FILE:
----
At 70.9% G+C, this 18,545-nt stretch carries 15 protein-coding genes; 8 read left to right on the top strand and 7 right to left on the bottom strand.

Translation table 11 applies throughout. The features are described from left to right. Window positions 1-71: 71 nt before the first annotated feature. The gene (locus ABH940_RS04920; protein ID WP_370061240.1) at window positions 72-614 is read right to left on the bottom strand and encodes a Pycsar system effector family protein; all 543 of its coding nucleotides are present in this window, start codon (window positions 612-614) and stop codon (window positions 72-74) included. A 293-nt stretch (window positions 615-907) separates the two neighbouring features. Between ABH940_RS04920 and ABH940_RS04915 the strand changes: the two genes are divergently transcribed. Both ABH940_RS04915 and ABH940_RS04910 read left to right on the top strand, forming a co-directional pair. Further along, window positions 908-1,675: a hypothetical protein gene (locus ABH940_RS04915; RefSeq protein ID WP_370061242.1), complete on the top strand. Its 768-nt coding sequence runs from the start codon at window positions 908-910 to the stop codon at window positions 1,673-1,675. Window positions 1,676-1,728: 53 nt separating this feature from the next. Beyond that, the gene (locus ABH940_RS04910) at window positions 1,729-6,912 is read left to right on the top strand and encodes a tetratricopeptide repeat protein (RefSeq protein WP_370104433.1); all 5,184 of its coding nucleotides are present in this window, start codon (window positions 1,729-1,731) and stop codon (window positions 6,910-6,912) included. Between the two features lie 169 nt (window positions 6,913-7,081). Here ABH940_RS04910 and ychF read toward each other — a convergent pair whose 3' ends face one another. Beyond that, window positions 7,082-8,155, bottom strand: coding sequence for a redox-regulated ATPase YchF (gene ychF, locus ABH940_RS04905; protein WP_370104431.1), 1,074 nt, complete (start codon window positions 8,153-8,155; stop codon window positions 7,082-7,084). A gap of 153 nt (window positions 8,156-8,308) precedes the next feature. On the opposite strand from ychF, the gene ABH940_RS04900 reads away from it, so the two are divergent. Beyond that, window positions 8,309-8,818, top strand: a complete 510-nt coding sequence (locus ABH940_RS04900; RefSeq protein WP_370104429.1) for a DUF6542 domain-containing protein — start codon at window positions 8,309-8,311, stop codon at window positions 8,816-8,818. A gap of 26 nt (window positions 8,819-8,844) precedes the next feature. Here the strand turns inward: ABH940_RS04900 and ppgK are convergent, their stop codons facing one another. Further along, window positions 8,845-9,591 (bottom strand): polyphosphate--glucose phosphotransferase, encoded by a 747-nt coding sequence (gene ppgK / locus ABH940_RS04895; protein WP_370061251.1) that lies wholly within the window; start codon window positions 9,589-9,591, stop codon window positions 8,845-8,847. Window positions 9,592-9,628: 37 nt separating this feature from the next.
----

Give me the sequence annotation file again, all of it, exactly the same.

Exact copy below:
At 70.9% G+C, this 18,545-nt stretch carries 15 protein-coding genes; 8 read left to right on the top strand and 7 right to left on the bottom strand.

Translation table 11 applies throughout. The features are described from left to right. Window positions 1-71: 71 nt before the first annotated feature. The gene (locus ABH940_RS04920; protein ID WP_370061240.1) at window positions 72-614 is read right to left on the bottom strand and encodes a Pycsar system effector family protein; all 543 of its coding nucleotides are present in this window, start codon (window positions 612-614) and stop codon (window positions 72-74) included. A 293-nt stretch (window positions 615-907) separates the two neighbouring features. Between ABH940_RS04920 and ABH940_RS04915 the strand changes: the two genes are divergently transcribed. Both ABH940_RS04915 and ABH940_RS04910 read left to right on the top strand, forming a co-directional pair. Further along, window positions 908-1,675: a hypothetical protein gene (locus ABH940_RS04915; RefSeq protein ID WP_370061242.1), complete on the top strand. Its 768-nt coding sequence runs from the start codon at window positions 908-910 to the stop codon at window positions 1,673-1,675. Window positions 1,676-1,728: 53 nt separating this feature from the next. Beyond that, the gene (locus ABH940_RS04910) at window positions 1,729-6,912 is read left to right on the top strand and encodes a tetratricopeptide repeat protein (RefSeq protein WP_370104433.1); all 5,184 of its coding nucleotides are present in this window, start codon (window positions 1,729-1,731) and stop codon (window positions 6,910-6,912) included. Between the two features lie 169 nt (window positions 6,913-7,081). Here ABH940_RS04910 and ychF read toward each other — a convergent pair whose 3' ends face one another. Beyond that, window positions 7,082-8,155, bottom strand: coding sequence for a redox-regulated ATPase YchF (gene ychF, locus ABH940_RS04905; protein WP_370104431.1), 1,074 nt, complete (start codon window positions 8,153-8,155; stop codon window positions 7,082-7,084). A gap of 153 nt (window positions 8,156-8,308) precedes the next feature. On the opposite strand from ychF, the gene ABH940_RS04900 reads away from it, so the two are divergent. Beyond that, window positions 8,309-8,818, top strand: a complete 510-nt coding sequence (locus ABH940_RS04900; RefSeq protein WP_370104429.1) for a DUF6542 domain-containing protein — start codon at window positions 8,309-8,311, stop codon at window positions 8,816-8,818. A gap of 26 nt (window positions 8,819-8,844) precedes the next feature. Here the strand turns inward: ABH940_RS04900 and ppgK are convergent, their stop codons facing one another. Further along, window positions 8,845-9,591 (bottom strand): polyphosphate--glucose phosphotransferase, encoded by a 747-nt coding sequence (gene ppgK / locus ABH940_RS04895; protein WP_370061251.1) that lies wholly within the window; start codon window positions 9,589-9,591, stop codon window positions 8,845-8,847. Window positions 9,592-9,628: 37 nt separating this feature from the next.